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July 11, 2021 2:11 pm

CBS Sunday Morning,

CBS Sunday Morning / Jane Pauley

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July 11, 2021 2:11 pm

In our cover story, Lee Cowan examines the fight to advance treatments for ALS patients. Ben Mankiewicz sits down with "Godfather" star James Caan. Jim Axelrod goes inside a new documentary about the late globetrotting chef and TV host Anthony Bourdain. Conor Knighton looks at how hunters are being enlisted in the fight to save the endangered California condor. and David Pogue explains what an NFT is – and why some people will spend a fortune to acquire one. Jane Pauley hosts "CBS Sunday Morning."

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I'm Jane Pauley and this is Sunday Morning. We call them medical miracles. These days we've come to expect, even demand, treatments and cures to deadly diseases in record time. Sadly, that's not been the case for the fatal disease known as ALS. Until now, as Lee Cowan will tell us, new treatments for the disease that took Lou Gehrig's life and his name are offering hope on the horizon.

I consider myself the luckiest man on the face of the earth. It's been more than 80 years since Lou Gehrig made ALS an infamous disease, and yet it remains a death sentence. Basically, they treat you like it's a straight line to palliative care, and they tell you to get your affairs in order and prepare to die.

Let me get everyone on. Thank you. Promising therapies are in the pipeline, though, and ahead this Sunday morning.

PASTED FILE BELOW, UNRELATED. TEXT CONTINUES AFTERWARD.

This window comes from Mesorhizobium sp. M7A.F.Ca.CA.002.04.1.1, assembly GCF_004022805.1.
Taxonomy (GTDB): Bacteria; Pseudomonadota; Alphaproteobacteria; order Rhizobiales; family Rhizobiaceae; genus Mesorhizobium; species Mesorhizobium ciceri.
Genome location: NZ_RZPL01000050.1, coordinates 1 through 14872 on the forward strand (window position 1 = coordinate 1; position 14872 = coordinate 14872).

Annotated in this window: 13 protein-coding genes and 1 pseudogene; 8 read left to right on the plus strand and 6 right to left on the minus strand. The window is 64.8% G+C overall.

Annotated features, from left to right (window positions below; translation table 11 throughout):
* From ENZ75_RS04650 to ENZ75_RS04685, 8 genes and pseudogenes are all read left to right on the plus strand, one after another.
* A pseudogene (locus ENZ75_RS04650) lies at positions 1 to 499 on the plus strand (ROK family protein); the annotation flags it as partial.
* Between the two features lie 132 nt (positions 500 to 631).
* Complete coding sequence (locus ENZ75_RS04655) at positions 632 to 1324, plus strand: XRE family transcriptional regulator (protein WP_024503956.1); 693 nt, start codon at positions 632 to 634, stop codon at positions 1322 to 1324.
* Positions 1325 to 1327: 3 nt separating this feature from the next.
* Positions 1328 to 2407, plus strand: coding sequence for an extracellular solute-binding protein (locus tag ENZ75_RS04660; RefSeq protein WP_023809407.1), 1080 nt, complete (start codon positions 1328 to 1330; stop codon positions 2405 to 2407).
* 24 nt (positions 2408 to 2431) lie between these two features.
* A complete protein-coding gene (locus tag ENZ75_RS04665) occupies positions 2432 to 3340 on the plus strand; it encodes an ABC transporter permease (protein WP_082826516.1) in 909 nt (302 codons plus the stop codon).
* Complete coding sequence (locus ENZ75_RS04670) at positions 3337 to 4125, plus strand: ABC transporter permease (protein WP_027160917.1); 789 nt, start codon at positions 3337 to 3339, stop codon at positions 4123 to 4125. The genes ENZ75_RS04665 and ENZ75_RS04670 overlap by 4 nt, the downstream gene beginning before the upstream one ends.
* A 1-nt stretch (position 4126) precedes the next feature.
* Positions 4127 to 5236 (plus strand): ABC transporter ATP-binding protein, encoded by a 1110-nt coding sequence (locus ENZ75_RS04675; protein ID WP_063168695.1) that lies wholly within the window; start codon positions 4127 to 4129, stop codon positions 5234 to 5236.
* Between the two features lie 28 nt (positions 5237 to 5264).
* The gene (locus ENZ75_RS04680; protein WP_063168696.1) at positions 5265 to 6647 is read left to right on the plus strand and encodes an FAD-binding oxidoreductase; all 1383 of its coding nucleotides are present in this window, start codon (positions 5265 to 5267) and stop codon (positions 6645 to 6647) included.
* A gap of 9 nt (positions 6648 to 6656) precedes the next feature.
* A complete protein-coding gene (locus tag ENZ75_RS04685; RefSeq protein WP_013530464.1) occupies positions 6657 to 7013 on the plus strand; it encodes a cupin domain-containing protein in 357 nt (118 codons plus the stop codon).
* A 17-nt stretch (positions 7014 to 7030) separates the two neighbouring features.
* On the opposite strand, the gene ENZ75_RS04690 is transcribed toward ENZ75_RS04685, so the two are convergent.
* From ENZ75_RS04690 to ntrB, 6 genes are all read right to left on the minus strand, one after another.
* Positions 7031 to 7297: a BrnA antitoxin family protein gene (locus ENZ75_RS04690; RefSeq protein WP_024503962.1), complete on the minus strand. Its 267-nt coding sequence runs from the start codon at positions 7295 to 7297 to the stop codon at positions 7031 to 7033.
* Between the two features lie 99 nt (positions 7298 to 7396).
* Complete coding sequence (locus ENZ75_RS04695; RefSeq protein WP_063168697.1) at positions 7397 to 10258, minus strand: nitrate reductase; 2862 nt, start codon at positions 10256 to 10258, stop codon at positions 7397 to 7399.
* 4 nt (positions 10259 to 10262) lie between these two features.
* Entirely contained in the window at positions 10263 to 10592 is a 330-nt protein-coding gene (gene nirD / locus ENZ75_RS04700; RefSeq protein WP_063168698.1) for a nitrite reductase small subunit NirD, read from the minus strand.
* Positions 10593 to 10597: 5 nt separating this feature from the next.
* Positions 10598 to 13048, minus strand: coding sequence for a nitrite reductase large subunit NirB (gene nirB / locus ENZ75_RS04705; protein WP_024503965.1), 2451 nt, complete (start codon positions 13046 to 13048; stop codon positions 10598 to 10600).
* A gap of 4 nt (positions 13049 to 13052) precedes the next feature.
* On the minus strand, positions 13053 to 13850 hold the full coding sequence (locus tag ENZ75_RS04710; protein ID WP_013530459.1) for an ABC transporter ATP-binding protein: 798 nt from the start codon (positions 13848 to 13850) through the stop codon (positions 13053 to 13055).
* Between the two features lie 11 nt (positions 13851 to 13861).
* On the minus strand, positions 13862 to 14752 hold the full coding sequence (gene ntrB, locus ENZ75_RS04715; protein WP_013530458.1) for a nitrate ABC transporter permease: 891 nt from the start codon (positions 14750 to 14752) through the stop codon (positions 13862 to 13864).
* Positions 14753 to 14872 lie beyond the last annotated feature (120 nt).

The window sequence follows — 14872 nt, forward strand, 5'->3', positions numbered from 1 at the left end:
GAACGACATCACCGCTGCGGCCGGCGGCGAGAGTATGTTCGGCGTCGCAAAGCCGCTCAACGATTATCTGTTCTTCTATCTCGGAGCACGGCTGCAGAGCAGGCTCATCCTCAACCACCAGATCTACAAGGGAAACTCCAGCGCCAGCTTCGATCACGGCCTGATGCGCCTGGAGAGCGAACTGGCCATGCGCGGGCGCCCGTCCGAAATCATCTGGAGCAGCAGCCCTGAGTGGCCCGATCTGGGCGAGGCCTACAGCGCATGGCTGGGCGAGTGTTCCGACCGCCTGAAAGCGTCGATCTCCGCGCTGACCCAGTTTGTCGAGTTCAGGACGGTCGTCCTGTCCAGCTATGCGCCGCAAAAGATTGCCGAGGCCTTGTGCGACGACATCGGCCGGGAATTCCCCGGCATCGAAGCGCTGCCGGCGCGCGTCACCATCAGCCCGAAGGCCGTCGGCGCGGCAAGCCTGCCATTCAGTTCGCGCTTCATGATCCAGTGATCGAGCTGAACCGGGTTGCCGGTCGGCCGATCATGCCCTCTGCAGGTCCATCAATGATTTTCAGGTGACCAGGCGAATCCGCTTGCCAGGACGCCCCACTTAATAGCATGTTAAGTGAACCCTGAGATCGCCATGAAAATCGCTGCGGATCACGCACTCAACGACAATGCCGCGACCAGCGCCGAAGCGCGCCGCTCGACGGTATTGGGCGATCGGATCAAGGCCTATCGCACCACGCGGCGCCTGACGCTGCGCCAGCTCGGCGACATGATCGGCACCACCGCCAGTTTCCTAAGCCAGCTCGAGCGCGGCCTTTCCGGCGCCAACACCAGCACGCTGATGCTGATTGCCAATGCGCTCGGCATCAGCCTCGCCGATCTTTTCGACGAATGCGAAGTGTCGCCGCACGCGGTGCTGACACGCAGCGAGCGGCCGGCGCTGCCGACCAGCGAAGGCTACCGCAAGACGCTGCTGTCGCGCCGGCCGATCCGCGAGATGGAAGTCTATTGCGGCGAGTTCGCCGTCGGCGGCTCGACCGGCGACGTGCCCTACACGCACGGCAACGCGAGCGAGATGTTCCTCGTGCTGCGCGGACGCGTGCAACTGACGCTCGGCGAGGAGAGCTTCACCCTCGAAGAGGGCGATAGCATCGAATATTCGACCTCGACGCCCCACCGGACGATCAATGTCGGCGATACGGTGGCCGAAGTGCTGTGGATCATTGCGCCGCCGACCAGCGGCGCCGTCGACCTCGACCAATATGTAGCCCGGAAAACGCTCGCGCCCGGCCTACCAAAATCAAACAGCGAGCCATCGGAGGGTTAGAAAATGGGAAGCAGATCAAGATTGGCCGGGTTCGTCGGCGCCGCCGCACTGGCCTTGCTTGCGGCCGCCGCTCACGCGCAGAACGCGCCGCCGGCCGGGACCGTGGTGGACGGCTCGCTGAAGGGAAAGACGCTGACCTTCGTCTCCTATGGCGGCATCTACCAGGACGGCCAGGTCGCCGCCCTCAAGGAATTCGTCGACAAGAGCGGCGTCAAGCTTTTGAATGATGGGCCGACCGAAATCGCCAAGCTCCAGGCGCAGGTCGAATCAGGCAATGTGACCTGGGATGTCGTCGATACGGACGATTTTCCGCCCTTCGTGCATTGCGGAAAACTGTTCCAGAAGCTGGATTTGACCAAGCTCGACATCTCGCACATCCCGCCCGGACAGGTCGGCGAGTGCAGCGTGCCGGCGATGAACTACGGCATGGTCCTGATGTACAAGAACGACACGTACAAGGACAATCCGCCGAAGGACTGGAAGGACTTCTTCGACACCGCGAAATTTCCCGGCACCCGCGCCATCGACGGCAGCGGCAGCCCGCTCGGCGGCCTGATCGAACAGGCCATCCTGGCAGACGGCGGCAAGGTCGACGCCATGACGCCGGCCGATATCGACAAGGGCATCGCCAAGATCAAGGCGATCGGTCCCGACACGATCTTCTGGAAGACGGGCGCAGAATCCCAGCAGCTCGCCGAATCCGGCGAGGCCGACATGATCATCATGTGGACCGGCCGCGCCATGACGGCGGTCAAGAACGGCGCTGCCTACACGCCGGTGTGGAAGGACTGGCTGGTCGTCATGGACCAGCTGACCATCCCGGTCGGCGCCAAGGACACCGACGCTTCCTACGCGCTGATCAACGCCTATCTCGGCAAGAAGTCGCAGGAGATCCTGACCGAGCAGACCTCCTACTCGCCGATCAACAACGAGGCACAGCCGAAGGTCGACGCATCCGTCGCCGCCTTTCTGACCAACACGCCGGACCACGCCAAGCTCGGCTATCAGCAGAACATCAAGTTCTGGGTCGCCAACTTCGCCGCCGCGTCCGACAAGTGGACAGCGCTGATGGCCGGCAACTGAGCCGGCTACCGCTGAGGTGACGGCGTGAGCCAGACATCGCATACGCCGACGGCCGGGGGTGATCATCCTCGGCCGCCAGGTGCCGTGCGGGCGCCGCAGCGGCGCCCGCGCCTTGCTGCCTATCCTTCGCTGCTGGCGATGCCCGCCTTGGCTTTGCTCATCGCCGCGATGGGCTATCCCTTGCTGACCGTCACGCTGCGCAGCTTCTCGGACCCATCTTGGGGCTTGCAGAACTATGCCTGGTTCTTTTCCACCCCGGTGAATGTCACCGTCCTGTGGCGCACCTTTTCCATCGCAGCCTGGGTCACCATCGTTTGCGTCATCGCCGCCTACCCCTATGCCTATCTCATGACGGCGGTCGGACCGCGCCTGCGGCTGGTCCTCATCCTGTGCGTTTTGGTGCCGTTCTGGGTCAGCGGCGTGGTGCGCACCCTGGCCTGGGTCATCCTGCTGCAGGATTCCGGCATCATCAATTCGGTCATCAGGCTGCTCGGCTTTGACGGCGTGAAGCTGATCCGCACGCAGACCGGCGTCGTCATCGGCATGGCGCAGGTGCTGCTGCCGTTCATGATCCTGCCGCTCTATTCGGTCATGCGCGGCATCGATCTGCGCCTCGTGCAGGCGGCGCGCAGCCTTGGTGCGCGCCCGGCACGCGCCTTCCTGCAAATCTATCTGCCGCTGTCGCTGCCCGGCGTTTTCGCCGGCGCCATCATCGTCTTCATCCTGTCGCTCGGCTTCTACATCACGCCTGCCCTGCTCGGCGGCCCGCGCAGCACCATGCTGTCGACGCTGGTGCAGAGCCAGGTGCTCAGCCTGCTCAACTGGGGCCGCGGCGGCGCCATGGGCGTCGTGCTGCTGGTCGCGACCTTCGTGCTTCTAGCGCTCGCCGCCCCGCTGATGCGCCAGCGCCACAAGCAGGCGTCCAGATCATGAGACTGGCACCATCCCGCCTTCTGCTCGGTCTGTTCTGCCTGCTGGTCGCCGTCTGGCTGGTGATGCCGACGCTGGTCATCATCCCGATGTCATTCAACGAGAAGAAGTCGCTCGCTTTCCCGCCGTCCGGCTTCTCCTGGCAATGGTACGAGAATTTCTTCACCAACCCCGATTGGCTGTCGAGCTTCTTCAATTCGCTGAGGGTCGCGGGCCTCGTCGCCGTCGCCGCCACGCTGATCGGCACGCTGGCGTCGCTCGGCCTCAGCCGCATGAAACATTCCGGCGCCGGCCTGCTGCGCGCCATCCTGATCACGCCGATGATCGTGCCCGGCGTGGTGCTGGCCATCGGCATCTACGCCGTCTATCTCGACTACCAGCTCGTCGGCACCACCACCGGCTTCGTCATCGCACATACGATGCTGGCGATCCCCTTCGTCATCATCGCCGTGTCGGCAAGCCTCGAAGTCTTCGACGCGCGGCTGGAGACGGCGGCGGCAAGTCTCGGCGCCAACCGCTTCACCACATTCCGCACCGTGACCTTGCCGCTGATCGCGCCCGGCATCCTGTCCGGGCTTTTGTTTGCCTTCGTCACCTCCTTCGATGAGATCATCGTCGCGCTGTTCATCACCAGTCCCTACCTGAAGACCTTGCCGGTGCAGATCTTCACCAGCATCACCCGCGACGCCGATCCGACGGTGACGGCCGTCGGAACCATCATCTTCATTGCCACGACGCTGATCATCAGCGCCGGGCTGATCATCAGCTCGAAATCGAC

You'll meet the man who's fighting to make sure ALS patients can get them. It's the latest acronym almost no one understands. David Pogue has a primer on NFTs. This year alone, there have been over 20,000 headlines about NFTs.

But what are they? Something about selling computer files for huge amounts of money? In the last minute, it jumped from 25 million to 50 million, just in one second. And when that happened, it was like a bomb went off in the room. It was just like, ugh.

Later on Sunday morning, NFTs explained. Touring the world, telling great stories, tasting exotic foods. It seemed like Anthony Bourdain had it all until his death three years ago. Jim Axelrod will be looking at Bourdain's memorable and tragic life.

Christopher Bourdain still struggles with the suicide of his brother, Anthony. I'm like, why did you do that, you know? It's a question many people are still asking about the globe-trotting TV star and best-selling author. Why am I here?

Now three years after his death, a new documentary tries to unravel the sudden end to an extraordinary life. You have a good karma. Good karma? I think so. Understanding Anthony Bourdain. Well. Coming up on Sunday morning. London's famed Royal Albert Hall is marking a big birthday. Roxanna Seberry offers a tour. Ben Mankiewicz is in conversation with actor James Caan. Connor Knighton reports on the California Condor facing a new and surprising threat, plus Steve Hartman and more on this Sunday morning for the 11th of July, 2021.

And we'll be back after this. ALS, Lou Gehrig's disease, is a terrible illness. It's rare.

Only about 5,000 people are diagnosed every year, but there's no cure and few treatments. Still, as Lee Cowan tells us, there may be a ray of hope. You can be forgiven if you're a little jealous of Brian Wallach at first. He's good-looking, smart, a track and field athlete at Yale, a graduate of Georgetown Law. All in all, a pretty good catch, as they say. What was it that struck you about Brian? I mean, he's very cute.

I was trying to impress him since the moment I met him. That moment was in New Hampshire, when Sandra Abravaia was working for the 2008 Obama presidential campaign. Brian was the political director for the state.